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to pursue the divine theme; if they increase in any degree their veneration for the sacred volume, and give a clearer perception of its divinity and spirituality; they will have accomplished no unimportant use; and that such may be the use, both in design and in effect, of all our investigations into the Word of eternal truth, may the Lord in his mercy and his wisdom grant! To whom be all the glory and praise. Amen.

SERMON XXI.

ON REGENERATION.

SECOND PART.

BY THE REV. T. CHALKLEN.

John iii. 3.
Except a man be born again, he cannot see the kingdom

of God.When our thoughts are seriously directed towards the realities of the other life, how unreasonable appears the indifference with which these all-important matters are treated by the majority of men, and the readiness with which the more seriously disposed will lay aside the exercise of their own judgments in reference to such things, and repose with implicit confidence upon the opinions and assertions of others. One would suppose that when the Lord hath assured us, for instance, that “Except a man be born again, he cannot see the kingdom of God;" that all who profess to believe the declaration as the Word of God, would be in the greatest degree careful not to be deceived in so weighty a matter ; that the sentiments which others offer upon the subject would be diligently and rigidly scrutinized before they came to be regarded as the truth : but so far from this being the case we find that, generally speaking, the anxiety on this subject is much more from a desire to experience what the creeds of men describe as regeneration, than to make use of their rational powers for examining the Word of God, and learning from its instructions what is really signified by being born again.

Having, in a former discourse from these words, investigated the doctrines commonly received upon this subject, and found them to disagree with the Word of God, and to be inconsistent with the character of that state which the Lord would bring us into, and which is described as the image and likeness of God; we will now endeavour to understand the true nature of regeneration, the importance of which is taught in the text,-“Except a man be born again, he cannot see the kingdom of God.”

The reason why a man cannot enter the kingdom of heaven ex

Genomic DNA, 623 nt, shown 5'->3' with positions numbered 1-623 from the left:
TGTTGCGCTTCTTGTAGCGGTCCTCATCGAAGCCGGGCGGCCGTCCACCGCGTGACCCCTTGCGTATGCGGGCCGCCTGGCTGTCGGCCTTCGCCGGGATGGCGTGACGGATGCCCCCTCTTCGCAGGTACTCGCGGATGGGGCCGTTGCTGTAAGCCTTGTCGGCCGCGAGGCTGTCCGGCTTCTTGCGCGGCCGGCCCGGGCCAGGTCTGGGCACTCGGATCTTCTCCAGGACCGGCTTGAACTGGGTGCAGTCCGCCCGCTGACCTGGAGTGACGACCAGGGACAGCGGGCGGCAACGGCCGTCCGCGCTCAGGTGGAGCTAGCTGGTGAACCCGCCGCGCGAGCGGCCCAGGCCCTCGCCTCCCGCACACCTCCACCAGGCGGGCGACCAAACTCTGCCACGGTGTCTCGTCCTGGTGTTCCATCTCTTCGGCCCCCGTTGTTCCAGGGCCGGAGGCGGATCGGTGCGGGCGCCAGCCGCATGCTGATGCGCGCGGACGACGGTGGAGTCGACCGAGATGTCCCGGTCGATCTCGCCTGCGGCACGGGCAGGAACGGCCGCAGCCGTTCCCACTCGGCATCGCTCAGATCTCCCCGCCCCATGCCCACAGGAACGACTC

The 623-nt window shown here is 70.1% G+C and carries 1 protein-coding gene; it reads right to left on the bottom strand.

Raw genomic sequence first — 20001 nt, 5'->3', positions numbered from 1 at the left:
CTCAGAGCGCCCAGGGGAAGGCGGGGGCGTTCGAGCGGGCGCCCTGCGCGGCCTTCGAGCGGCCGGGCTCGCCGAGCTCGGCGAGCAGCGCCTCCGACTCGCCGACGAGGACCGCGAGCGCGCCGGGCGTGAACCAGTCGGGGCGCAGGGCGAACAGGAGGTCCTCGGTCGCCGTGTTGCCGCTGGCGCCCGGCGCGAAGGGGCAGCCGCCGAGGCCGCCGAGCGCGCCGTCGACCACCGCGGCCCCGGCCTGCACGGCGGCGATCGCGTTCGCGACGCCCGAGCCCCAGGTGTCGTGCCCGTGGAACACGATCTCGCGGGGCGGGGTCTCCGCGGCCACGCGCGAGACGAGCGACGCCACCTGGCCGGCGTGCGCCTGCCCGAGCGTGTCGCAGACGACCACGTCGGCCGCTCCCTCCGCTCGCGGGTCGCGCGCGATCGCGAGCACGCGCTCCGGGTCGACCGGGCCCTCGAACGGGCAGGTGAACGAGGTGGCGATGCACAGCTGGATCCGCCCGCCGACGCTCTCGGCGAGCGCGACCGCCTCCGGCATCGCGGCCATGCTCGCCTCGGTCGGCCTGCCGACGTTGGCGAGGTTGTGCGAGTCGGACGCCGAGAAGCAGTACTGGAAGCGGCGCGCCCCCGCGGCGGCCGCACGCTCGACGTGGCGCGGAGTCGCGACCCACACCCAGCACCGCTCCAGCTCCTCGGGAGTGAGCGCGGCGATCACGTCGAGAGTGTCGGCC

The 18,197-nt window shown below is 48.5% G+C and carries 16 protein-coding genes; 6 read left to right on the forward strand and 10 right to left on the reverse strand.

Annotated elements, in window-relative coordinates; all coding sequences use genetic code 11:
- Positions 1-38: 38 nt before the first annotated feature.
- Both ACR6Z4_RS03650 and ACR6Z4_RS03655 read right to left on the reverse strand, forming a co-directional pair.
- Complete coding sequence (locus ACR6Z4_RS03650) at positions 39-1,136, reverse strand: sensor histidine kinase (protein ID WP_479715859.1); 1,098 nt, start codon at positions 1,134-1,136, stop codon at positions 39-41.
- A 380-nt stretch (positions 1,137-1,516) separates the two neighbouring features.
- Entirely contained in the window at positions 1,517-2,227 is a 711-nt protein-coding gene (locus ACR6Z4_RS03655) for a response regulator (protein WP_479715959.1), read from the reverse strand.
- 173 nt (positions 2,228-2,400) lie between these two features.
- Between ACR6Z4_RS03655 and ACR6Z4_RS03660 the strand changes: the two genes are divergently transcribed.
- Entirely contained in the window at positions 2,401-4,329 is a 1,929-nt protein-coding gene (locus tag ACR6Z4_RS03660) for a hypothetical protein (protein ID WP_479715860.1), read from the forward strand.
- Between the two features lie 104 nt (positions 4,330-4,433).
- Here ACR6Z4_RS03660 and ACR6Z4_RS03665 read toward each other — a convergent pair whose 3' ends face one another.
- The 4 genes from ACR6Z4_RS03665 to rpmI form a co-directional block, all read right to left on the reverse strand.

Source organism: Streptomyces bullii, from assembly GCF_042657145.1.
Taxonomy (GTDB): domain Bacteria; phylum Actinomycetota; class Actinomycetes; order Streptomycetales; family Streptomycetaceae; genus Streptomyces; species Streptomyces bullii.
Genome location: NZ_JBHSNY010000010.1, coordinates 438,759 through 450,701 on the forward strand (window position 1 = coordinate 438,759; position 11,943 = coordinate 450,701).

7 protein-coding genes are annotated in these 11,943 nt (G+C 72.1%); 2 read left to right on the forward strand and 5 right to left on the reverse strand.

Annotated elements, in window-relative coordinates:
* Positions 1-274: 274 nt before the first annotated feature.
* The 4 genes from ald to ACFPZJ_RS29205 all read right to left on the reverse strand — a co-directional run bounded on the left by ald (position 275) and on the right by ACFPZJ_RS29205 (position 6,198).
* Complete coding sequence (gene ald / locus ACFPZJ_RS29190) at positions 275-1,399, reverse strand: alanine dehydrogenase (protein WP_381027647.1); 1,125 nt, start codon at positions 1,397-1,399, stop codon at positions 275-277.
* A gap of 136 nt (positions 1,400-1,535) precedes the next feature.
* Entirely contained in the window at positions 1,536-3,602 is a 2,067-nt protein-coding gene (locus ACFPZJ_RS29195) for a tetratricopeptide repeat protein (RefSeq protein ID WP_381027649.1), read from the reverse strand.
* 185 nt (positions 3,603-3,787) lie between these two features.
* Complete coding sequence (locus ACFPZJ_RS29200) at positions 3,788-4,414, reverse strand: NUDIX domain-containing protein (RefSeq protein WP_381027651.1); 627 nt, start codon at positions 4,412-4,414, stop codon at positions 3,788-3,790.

cept he be born again, is, because, as he first comes into the world, the propensities of his nature are altogether evil. He grows up into the love of self and of the world, and the persuasions of his understanding are all in favour of these affections, and consequently the actions of his life have all a regard to these as the motives of their performance. Without the influences of goodness and truth from heaven, he would become incapable of loving any except for the sake of himself alone, or of understanding a single doctrine of truth. A fully regenerated man looks to the Lord as the source of all his existence and support, and has every faculty buth of mind and body properly submitted to the divine will ; accordingly, every thing he does is done for the sake of God and thence for the sake of his neighbour. But a man who has disregarded the divine influence, and made himself the centre of all his desires, thoughts, and actions, has suffered his natural inclinations to exert their power over him, has eagerly embraced any opinions that favoured his indulgence in covetousness, sensuality, or self-importance :—such a one is in a state altogether opposite to a regenerated state ;-he is merely a natural man, his delights are all confined to this world, or, if he thinks of another world, he is indulging in the hope of finding heaven a place where he may more fully gratify the selfishness of his heart; or, he thinks of it as a mere incomprehensibility, about which it is in vain to think of forming a single definite idea. Such a one bas become the opposite of what the Lord desires him to be. He was created that he might become an angel of heaven, and, notwithstanding the evils of his nature and the evil influences which have surrounded him, the means were continually afforded him for turning away from them; the power of choosing to turn himself unto the Lord has been perpetually supplied, and nothing but his own determination to follow the suggestions of an evil heart has prevented his becoming regenerated. Affections which should have been subdued into the lowest place, and held down in due subjection, have obtained the pre-eminence, and, consequently, all the higher and nobler dispositions and inclinations of bis mind are closed up within his soul, so that nothing heavenly can enter to purify and regulate his disordered condition. Thus, instead of growing up into the image and likeness of God, he has become an image and likeness of hell. The tyrant, self, holds despotic sway over all the powers of his nature, and desires of self-gratification rage with cruel thirst in his ever unsatisfied breast. However we may deceive ourselves, such will be the condition to which we